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The Gambling Dandy
By: Gary Wise

While I obviously love poker’s explosion, it’s come with a price. Gone are the days of gentlemen gamblers sitting quietly at the table, chomping on cigars, sharing a laugh. Now, he who is the loudest wins: If you’re a character, the camera loves you; that gets you endorsements, which get you more TV time. Poker’s new stars have taught a generation to play with bluster and gusto. The understated lady or gentleman sits quietly to the side, winning pots and playing the game the way it was originally supposed to be played.

It wasn’t always like this. Oh sure, there were players in the past who had their obnoxious moments. Ken Smith, a chess Grandmaster, used to yell “What a player!” every time he won a pot. Still, the gimmicks were few and far between in the old days, mostly because pissing off the wrong guy was liable to get you shot. If a player was going to express himself at the table, he was going to do it with a little bit of panache, keeping the sensitivities of his competitors in mind.

The prime example of this could be found in Crandall Addington. A successful Texas businessman, Addington’s trademark was his remarkable wardrobe. Known throughout the poker world as “Dandy,” Addington would change clothes as many as four times a day when playing in the World Series of Poker. Each outfit would be at the height of fashion, though today he’d admit that 1970’s fashion wasn’t what we’d refer to today as “stylish.” Regardless of the suit, it was always a spectacle. It wasn’t a gimmick as much as badge of honor, and his peers respected him no end.

Addington finished runner-up to Johnny Moss in 1974. It was close enough to the Promised Land to give him a small taste of the glory that awaited with the title, and that left him constantly yearning for his moment in the sun. He came closest in the 1978, when he was felled in the final by the game’s rising star, Oklahoman Bobby Baldwin.

Baldwin was then what Stu Ungar, Phil Hellmuth, and Phil Ivey would become: the poker phenom of his generation. Affable and educated, Baldwin competed against men twice his age in a time when experience was considered by most to be the essential quality in successful poker play. It was in the 1978 World Series that he’d prove that mathematics and presence of mind were acceptable substitutes.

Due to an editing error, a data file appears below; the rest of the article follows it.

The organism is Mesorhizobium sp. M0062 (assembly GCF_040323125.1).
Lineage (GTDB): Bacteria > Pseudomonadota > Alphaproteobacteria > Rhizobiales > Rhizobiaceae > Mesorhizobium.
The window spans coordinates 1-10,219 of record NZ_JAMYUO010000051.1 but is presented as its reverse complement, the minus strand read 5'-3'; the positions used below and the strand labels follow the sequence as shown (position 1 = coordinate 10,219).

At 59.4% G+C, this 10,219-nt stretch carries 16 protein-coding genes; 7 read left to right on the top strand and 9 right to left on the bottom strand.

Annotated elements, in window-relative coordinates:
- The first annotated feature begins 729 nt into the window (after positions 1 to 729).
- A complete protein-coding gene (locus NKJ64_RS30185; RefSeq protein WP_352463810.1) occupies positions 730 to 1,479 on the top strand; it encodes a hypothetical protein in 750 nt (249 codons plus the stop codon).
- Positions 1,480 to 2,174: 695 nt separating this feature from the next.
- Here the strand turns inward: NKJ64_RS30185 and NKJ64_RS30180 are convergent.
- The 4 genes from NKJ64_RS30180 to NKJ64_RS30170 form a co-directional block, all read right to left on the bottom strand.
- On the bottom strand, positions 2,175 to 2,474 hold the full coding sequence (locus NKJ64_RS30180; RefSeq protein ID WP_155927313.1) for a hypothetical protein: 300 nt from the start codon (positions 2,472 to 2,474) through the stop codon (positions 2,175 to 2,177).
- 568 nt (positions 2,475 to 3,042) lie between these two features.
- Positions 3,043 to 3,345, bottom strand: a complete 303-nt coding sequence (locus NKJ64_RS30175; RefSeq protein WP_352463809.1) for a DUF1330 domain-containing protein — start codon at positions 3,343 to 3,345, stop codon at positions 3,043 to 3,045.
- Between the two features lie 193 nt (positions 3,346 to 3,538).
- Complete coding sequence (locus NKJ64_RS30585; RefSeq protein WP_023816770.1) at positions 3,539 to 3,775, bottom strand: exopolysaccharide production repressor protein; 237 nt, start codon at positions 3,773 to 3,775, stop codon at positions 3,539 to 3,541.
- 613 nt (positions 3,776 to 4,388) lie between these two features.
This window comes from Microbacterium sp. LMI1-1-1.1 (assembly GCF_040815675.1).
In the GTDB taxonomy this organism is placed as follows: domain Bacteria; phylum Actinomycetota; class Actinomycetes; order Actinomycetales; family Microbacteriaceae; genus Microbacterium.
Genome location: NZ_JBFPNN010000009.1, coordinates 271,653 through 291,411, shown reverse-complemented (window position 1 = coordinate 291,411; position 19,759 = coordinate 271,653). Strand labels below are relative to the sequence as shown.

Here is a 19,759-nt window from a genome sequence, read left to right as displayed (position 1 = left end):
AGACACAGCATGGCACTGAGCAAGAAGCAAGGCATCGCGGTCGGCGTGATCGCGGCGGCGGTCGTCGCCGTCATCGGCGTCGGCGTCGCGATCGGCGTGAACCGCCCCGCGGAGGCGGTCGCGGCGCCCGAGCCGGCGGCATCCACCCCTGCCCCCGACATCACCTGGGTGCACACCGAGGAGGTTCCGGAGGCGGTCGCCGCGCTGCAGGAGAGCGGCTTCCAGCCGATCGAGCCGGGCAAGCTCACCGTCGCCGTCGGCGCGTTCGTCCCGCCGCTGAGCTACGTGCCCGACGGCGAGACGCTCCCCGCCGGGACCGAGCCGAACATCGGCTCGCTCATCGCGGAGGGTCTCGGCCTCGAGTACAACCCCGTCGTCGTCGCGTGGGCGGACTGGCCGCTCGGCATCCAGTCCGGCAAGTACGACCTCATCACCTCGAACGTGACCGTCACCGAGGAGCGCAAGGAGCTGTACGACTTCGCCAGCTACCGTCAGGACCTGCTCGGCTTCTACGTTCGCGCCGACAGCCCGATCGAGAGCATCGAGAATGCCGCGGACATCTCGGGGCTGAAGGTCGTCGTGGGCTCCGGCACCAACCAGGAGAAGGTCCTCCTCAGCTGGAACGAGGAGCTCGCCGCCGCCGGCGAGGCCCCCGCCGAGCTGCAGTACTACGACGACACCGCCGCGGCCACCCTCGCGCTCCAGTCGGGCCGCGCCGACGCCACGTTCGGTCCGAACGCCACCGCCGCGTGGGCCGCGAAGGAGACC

With the event being recorded for television for the first time in five years, the old boys’ network got together and decided a little showmanship for the good of the fans would be in order. With the professional world largely unknown and still holding a stigma to outsiders, it was decided they should create a David vs. Goliath atmosphere: Bobby would be the calculating pro; Crandall would be presented as the enthusiastic amateur. It fooled a lot of people for a long time.

After Baldwin took a major chip lead, things started getting desperate for Addington. This was a man for whom the money didn’t mean nearly as much as the title and the respect it would earn from his peers. Still, wanting doesn’t always mean having, and with just $55,000 in front of him, he was down to the point where he needed to double up fast. Pocket nines looked like a pretty good opportunity to make that happen.

He raised the $2,000 blind to $6,000, and Baldwin almost immediately put it to $20,000. Crandall paused for a moment, but it had been a long and frustrating day. He declared himself all-in, remarking that he’d need a chip to protect his cards. With a smile hidden by a big cigar, he leaned across Bobby to the masses of chips that had collected and liberated one, dropping it on his cards. It didn’t bring him the luck he was hoping for; Baldwin had pocket queens.

The flop was a heart attack: Q.-9.-K.. They’d both hit their sets, leaving Addington needing the fourth nine or running jack-ten. A. on the turn was no help; neither was 10. on the river. Baldwin was the champion.

Bobby would prove over the next two years that it was no fluke. He’d play deep into those fields only to get knocked out with top set in each of them. After elimination, he’d join host Curt Gowdy in the broadcasting booth, explaining that such beats were a part of poker and echoing that sentiment by maintaining his composure and saving any vitriol for another day. It was this measured temperament and the aforementioned education that made him so well suited to hotel management. He’s still the CEO of the Mirage Hotel and Casino in LasVegas.

For Addington, the title would never come. As the World Series grew, he came to understand that the ultimate goal moved further away, so he retired from the game to pursue his business interests. Largely forgotten by poker now, he was finally awarded an honor comparable to winning the World Series: He was inducted into the Binion’s Hall of Fame in 2005.

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